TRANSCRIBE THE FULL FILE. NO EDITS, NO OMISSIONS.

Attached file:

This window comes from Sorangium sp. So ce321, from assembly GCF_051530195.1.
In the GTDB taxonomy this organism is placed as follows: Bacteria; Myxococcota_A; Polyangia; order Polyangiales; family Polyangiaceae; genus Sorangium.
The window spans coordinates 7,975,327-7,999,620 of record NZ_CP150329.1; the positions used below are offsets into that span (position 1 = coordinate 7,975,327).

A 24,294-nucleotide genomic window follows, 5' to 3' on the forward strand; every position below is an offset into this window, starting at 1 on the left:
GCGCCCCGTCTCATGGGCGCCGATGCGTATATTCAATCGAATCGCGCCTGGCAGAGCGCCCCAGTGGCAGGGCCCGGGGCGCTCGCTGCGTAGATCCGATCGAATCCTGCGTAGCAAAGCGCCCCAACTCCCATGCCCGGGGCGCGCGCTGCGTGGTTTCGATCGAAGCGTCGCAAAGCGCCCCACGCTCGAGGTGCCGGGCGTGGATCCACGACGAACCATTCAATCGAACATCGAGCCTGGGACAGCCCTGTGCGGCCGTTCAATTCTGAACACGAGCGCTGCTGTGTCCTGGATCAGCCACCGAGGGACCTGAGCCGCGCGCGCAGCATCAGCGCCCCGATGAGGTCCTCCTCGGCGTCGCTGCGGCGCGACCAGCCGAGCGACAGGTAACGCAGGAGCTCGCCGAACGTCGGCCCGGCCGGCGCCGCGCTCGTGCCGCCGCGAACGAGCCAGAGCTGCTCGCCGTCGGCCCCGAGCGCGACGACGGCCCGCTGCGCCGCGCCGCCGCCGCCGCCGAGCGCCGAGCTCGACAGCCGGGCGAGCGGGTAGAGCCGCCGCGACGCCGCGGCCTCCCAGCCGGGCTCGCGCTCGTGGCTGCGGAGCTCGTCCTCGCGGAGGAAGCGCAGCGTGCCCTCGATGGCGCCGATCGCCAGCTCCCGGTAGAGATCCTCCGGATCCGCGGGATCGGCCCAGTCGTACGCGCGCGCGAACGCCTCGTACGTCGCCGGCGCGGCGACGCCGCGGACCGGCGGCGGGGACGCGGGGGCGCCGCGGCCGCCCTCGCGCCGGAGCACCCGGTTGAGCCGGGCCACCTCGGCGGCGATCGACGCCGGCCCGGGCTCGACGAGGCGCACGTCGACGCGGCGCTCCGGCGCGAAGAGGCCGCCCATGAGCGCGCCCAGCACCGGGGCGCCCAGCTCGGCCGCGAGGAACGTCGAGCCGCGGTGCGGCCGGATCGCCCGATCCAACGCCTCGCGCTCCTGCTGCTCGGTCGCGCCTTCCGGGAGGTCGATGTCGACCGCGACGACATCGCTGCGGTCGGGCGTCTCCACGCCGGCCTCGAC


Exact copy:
This window comes from Sorangium sp. So ce321, from assembly GCF_051530195.1.
In the GTDB taxonomy this organism is placed as follows: Bacteria; Myxococcota_A; Polyangia; order Polyangiales; family Polyangiaceae; genus Sorangium.
The window spans coordinates 7,975,327-7,999,620 of record NZ_CP150329.1; the positions used below are offsets into that span (position 1 = coordinate 7,975,327).

A 24,294-nucleotide genomic window follows, 5' to 3' on the forward strand; every position below is an offset into this window, starting at 1 on the left:
GCGCCCCGTCTCATGGGCGCCGATGCGTATATTCAATCGAATCGCGCCTGGCAGAGCGCCCCAGTGGCAGGGCCCGGGGCGCTCGCTGCGTAGATCCGATCGAATCCTGCGTAGCAAAGCGCCCCAACTCCCATGCCCGGGGCGCGCGCTGCGTGGTTTCGATCGAAGCGTCGCAAAGCGCCCCACGCTCGAGGTGCCGGGCGTGGATCCACGACGAACCATTCAATCGAACATCGAGCCTGGGACAGCCCTGTGCGGCCGTTCAATTCTGAACACGAGCGCTGCTGTGTCCTGGATCAGCCACCGAGGGACCTGAGCCGCGCGCGCAGCATCAGCGCCCCGATGAGGTCCTCCTCGGCGTCGCTGCGGCGCGACCAGCCGAGCGACAGGTAACGCAGGAGCTCGCCGAACGTCGGCCCGGCCGGCGCCGCGCTCGTGCCGCCGCGAACGAGCCAGAGCTGCTCGCCGTCGGCCCCGAGCGCGACGACGGCCCGCTGCGCCGCGCCGCCGCCGCCGCCGAGCGCCGAGCTCGACAGCCGGGCGAGCGGGTAGAGCCGCCGCGACGCCGCGGCCTCCCAGCCGGGCTCGCGCTCGTGGCTGCGGAGCTCGTCCTCGCGGAGGAAGCGCAGCGTGCCCTCGATGGCGCCGATCGCCAGCTCCCGGTAGAGATCCTCCGGATCCGCGGGATCGGCCCAGTCGTACGCGCGCGCGAACGCCTCGTACGTCGCCGGCGCGGCGACGCCGCGGACCGGCGGCGGGGACGCGGGGGCGCCGCGGCCGCCCTCGCGCCGGAGCACCCGGTTGAGCCGGGCCACCTCGGCGGCGATCGACGCCGGCCCGGGCTCGACGAGGCGCACGTCGACGCGGCGCTCCGGCGCGAAGAGGCCGCCCATGAGCGCGCCCAGCACCGGGGCGCCCAGCTCGGCCGCGAGGAACGTCGAGCCGCGGTGCGGCCGGATCGCCCGATCCAACGCCTCGCGCTCCTGCTGCTCGGTCGCGCCTTCCGGGAGGTCGATGTCGACCGCGACGACATCGCTGCGGTCGGGCGTCTCCACGCCGGCCTCGAC